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WSDL Overview

Marlon Pierce, Bryan Carpenter, and Geoffrey Fox


Community Grids Lab
Indiana University
mpierce@cs.indiana.edu
http://www.grid2004.org/spring2004
What Is WSDL?
 Web Service Description Language
• W3C specification
• Same people that defined HTTP, HTML,
and several other web standards
• See http://www.w3.org/TR/wsdl for the
official recommendation.
Why Use WSDL?
 WSDL uses XML to describe interfaces
• Programming language independent way to do this.
• So you can use (for example) C# programs to remotely
invoke java programs.
 Consider Web browsers and Web servers:
• All web browsers work pretty well with all web sites.
• You don’t care what kind of web server Amazon.com
uses.
• Amazon doesn’t care if you use IE, Mozilla, Konqueror,
Safari, etc.
• You all speak HTTP.
 WSDL (and SOAP) are a generalization of this.
A Very Simple Example: Echo
public class echoService implements
echoServiceInterface{
public String echo(String msg) {
return msg;
}
public static void main(String[] args) {
new echoService().echo(“hello”);
}
}
The Echo Interface
/**
* All implementers of this interface
must
* implement the echo() method.
*/
public interface echoServiceInterface {
public String echo(String toEcho);
}
Now Use Echo As A Remote
Service
 We can take the previous
Java program and deploy it
in Tomcat as a service. C#
 Clients can then invoke the Client
echo service.
WSDL
• WSDL tells them how to
do it.
• Clients don’t need to know SOAP(Echo “hello”) “hello”
anything about the service
implementation or even
language.
 WSDL is the latest IDL WSDL
• DCE and CORBA IDL were
two older examples. Tomcat+
Axis+Echo
What Does echoServiceInterface
Look Like In WSDL?
<?xml version="1.0" encoding="UTF-8" ?>
<wsdl:definitions
targetNamespace="http://grids.ucs.indiana.edu:8045/GCWS/services/Ech
o" xmlns="http://schemas.xmlsoap.org/wsdl/"
xmlns:apachesoap="http://xml.apache.org/xml-soap"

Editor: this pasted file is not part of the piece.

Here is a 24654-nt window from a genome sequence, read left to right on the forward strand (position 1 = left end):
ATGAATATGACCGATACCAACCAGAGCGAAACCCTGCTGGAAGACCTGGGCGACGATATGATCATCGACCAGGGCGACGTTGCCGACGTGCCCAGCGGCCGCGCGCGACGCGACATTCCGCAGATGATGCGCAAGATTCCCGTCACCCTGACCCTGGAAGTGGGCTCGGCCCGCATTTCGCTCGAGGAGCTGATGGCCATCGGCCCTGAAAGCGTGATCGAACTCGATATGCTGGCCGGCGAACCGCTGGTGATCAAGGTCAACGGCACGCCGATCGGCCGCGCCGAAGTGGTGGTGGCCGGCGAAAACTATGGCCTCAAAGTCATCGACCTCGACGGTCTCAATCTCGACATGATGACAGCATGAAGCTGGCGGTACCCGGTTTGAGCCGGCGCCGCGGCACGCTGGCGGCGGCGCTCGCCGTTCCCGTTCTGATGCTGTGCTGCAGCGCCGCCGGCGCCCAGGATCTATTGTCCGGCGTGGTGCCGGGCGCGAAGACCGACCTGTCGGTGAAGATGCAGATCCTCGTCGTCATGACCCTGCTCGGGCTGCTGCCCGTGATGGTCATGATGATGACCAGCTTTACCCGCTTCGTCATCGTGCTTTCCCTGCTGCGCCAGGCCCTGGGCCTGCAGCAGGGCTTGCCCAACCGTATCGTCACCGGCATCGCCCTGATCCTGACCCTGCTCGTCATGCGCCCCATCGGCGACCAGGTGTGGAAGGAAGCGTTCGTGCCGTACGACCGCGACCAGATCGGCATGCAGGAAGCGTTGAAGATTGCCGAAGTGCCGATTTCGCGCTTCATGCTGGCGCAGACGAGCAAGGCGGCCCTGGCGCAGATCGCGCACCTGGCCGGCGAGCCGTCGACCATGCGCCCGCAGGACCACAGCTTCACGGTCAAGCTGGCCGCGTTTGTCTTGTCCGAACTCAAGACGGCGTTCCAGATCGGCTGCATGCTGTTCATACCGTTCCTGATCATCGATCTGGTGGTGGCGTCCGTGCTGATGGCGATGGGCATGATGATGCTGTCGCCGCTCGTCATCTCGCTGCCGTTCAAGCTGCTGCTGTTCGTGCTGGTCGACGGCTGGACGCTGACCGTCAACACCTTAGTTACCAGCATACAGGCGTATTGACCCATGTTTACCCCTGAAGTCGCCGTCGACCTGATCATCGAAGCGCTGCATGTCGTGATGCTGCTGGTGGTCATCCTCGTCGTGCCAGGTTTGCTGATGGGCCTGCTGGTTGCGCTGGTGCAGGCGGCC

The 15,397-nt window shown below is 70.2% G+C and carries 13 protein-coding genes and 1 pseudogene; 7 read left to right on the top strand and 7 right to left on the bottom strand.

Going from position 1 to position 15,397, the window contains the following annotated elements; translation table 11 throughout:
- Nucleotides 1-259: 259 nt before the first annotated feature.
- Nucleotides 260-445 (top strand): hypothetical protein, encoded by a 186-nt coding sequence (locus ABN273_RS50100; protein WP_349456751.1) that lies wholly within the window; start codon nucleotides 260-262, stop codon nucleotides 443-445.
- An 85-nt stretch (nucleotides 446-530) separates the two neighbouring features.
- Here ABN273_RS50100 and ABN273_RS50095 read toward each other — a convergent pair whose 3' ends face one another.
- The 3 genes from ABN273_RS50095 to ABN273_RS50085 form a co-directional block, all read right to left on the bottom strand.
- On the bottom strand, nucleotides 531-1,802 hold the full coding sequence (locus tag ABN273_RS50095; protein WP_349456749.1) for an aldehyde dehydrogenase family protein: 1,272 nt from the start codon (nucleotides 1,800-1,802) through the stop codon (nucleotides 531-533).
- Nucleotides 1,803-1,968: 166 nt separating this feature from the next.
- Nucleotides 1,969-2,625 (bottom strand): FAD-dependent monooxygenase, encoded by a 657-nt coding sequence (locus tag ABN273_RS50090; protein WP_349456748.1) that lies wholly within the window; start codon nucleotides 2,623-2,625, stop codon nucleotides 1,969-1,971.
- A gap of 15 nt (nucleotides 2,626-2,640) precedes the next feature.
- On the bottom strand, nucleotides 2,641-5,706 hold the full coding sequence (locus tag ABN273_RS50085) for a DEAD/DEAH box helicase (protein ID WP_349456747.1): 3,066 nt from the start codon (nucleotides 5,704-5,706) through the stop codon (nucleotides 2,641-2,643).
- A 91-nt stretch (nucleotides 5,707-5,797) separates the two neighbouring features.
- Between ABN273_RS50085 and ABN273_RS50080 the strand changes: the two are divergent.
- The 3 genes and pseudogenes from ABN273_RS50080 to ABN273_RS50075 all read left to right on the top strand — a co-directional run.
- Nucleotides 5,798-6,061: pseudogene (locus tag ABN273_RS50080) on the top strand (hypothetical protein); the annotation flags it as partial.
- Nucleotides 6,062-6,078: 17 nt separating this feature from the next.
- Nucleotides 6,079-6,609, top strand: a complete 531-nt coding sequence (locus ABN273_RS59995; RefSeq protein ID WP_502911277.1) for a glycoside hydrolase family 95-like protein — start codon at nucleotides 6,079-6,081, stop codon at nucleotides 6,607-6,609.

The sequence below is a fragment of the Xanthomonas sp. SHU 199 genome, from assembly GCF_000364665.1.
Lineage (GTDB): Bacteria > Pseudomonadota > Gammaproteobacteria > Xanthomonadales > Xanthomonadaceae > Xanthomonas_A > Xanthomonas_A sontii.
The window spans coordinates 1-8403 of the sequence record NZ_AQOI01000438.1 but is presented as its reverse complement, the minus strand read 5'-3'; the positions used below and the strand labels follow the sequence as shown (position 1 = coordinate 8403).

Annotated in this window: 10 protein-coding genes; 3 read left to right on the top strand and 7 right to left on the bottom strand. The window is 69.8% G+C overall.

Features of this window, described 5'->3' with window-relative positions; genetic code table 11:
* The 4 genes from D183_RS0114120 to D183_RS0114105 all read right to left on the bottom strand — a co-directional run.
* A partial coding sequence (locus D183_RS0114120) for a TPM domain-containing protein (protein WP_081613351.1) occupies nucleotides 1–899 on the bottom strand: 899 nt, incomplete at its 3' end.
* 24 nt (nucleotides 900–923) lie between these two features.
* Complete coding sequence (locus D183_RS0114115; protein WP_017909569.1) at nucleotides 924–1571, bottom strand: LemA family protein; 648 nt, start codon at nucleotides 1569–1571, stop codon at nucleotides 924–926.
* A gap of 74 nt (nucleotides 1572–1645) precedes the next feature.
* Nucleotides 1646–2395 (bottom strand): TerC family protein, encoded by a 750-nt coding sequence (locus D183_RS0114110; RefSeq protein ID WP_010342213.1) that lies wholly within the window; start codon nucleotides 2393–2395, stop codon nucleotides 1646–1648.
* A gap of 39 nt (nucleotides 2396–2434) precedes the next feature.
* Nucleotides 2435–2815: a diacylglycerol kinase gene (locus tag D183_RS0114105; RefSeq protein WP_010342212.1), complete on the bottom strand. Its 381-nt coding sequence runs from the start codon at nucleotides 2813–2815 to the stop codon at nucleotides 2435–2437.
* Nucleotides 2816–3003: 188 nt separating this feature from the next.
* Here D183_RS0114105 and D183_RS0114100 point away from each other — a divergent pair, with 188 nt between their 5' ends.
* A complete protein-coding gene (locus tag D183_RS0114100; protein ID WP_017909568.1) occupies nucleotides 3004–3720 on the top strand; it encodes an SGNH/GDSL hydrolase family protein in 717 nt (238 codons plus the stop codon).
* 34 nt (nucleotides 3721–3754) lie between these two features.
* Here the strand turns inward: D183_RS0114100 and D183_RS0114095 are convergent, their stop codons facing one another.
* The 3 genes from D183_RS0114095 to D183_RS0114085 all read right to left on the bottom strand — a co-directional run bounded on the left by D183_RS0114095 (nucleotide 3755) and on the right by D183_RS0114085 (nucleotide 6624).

xmlns:impl="http://grids.ucs.indiana.edu:8045/GCWS/services/Echo"
xmlns:intf="http://grids.ucs.indiana.edu:8045/GCWS/services/Echo"
xmlns:soapenc="http://schemas.xmlsoap.org/soap/encoding/"
xmlns:wsdl="http://schemas.xmlsoap.org/wsdl/"
xmlns:wsdlsoap="http://schemas.xmlsoap.org/wsdl/soap/"
xmlns:xsd="http://www.w3.org/2001/XMLSchema">
<wsdl:types />
<wsdl:message name="echoResponse">
<wsdl:part name="echoReturn" type="xsd:string" />
</wsdl:message>
<wsdl:message name="echoRequest">
<wsdl:part name="in0" type="xsd:string" />
</wsdl:message>
<wsdl:portType name="Echo">
- <wsdl:operation name="echo" parameterOrder="in0">
<wsdl:input message="impl:echoRequest" name="echoRequest" />
<wsdl:output message="impl:echoResponse" name="echoResponse"
/>
</wsdl:operation>
</wsdl:portType>
What Does This Look Like In
WSDL?
<wsdl:binding name="EchoSoapBinding" type="impl:Echo">
<wsdlsoap:binding style="rpc"
transport="http://schemas.xmlsoap.org/soap/http" />
<wsdl:operation name="echo">
<wsdlsoap:operation soapAction="" />
<wsdl:input name="echoRequest">
<wsdlsoap:body
encodingStyle="http://schemas.xmlsoap.org/soap/encoding/"
namespace="http://grids.ucs.indiana.edu:8045/GCWS/services/Echo"
use="encoded" />
</wsdl:input>
<wsdl:output name="echoResponse">
<wsdlsoap:body
encodingStyle="http://schemas.xmlsoap.org/soap/encoding
namespace="http://grids.ucs.indiana.edu:8045/GCWS/services/Echo"
use="encoded" />
</wsdl:output>
</wsdl:operation>
</wsdl:binding>
<wsdl:service name="EchoService">
<wsdl:port binding="impl:EchoSoapBinding" name="Echo">
<wsdlsoap:address
location="http://grids.ucs.indiana.edu:8045/GCWS/services/Echo" />
</wsdl:port>
</wsdl:service>
</wsdl:definitions>
Did I Write That WSDL by Hand?
 Are you kidding?
 It was automatically generated by axis.
Most other Web service tools will do the
same.
 See
http://grids.ucs.indiana.edu:8045/GCWS/serv
for generated WSDL.